Op Ed: CBU Research Team Seeks To Help Cape Breton Entrepreneurs Be More Successful
August 10th, 2016
So many entrepreneurs work endless hours, often on their own, with only cursory help from family and friends. They experience so many failures, so many “turn downs” and so much disappointment. They spend endless hours searching for information that never seems to materialize.
It’s a process that could be streamlined if only there were a better understanding of what information was out there and how they could access it with the least amount of resistance. This information is contained in a region’s “entrepreneurial ecosystem.”
I am part of a trio of researchers at Cape Breton University that is seeking to help entrepreneurs on the island be more successful. In order to support business start-up and growth in Cape Breton, we first need to identify and map Cape Breton’s “entrepreneurial ecosystem.” An entrepreneurial ecosystem refers to the elements – individuals, organizations or institutions – outside the individual entrepreneur that offer valuable information, advice, connections, mentorship, financing and other forms of essential support to increase the chances of successfully starting or growing a new business.
Our Cape Breton University research team includes Dr. Stephanie Gilbert, assistant professor of organizational management; Dr. Kevin McKague, assistant professor of entrepreneurship; and myself. I am associate professor of entrepreneurship and we are all base at the Shannon School of Business.
This research is part of a larger Atlantic Canada-wide project funded by ACOA that has been championed by Dr. Ellen Farrell (formerly of Sydney) at Saint Mary’s University in Halifax. Building on similar research to understand the entrepreneurial ecosystem in Silicon Valley, California, Dr. Farrell has pioneered efforts to apply these research techniques in Atlantic Canada.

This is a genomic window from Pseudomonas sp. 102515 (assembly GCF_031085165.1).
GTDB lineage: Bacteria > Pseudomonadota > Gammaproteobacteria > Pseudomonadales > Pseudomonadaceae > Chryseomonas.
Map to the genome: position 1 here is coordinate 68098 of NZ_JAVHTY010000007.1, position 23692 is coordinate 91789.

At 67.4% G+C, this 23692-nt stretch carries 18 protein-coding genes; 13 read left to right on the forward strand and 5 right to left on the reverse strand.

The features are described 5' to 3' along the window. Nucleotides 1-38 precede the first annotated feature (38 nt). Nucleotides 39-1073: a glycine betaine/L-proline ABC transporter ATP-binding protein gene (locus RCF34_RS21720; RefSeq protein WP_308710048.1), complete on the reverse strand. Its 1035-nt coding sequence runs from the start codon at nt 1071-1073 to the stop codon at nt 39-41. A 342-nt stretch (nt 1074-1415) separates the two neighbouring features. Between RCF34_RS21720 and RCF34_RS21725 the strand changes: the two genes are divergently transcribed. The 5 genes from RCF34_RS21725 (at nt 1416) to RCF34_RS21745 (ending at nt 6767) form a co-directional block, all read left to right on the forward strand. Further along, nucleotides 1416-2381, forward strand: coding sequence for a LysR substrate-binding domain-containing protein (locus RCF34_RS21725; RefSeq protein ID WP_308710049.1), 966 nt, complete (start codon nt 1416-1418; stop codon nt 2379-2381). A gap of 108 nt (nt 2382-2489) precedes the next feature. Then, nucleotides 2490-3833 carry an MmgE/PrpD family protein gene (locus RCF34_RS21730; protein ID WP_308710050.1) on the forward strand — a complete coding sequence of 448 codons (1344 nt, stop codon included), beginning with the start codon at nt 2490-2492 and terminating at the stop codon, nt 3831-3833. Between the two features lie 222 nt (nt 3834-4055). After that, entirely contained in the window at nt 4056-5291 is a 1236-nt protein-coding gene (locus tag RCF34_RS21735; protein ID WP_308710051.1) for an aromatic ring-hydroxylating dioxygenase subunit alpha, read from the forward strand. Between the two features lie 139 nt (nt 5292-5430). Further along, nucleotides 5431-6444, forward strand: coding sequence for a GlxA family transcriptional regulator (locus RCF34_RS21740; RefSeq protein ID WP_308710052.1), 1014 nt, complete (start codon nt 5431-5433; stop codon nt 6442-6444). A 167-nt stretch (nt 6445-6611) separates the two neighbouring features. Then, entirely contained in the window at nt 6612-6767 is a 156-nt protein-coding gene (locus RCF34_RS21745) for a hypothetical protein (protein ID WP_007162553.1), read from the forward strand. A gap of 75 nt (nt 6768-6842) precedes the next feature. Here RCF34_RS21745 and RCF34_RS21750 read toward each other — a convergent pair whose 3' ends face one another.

In addition to Cape Breton University, our regional research partners include Saint Mary’s University, Memorial University in Newfoundland and Labrador, the University of Prince Edward Island, and the University of New Brunswick.
My colleague, Dr. Gilbert, notes that, “The research seeks to identify where entrepreneurs currently go for various types of support services, and how valuable they perceived these services to be.”
With this information, we can better understand how knowledge and help for entrepreneurs flows in our region and will allow us to make recommendations for improvements in the entrepreneurial community. The findings of our research have the potential to lead us to a detailed and deeper understanding of the nature and extent of the entrepreneurial support ecosystem in Cape Breton and ways that it can continually be improved. We can also compare and contrast our situation in Cape Breton with those in other Atlantic provinces to further increase our understanding.
Dr. McKague, who teaches social entrepreneurship at Cape Breton University’s MBA program in community economic development, notes that, “A unique contribution that Cape Breton is contributing to the broader research consortium is actively including social enterprises in the list of organizations that we are surveying.”
Nova Scotia’s Social Enterprise Strategy Framework defines a social enterprise as “A business or organization operated for the purpose of addressing social, economic or environmental challenges.” CBU has worked with Tanya Andrews, Nicole Lucas-Richardson and the rest of the social enterprise sector team of the Cape Breton Partnership Prosperity Framework to identify organizations in Cape Breton that have a mission to actively pursue the achievement of social and environmental as well as economic goals. Our goal is to reach as many entrepreneurs as possible. To date we have identified over 360 businesses that might qualify as being run by an “entrepreneur.”
A great deal of additional work has been accomplished in identifying small and medium-sized businesses and social enterprises on Cape Breton Island by our research assistant, Jill MacPherson. We have contacted such agencies as InovaCorp, the Cape Breton Partnership, ACOA, Business Nova Scotia and Entrevestor in an effort to compile this list. To date we have identified over 560 businesses that might qualify as being run by an “entrepreneur” and if you are on that list you may receive an email invitation to complete a short survey from us in the upcoming weeks.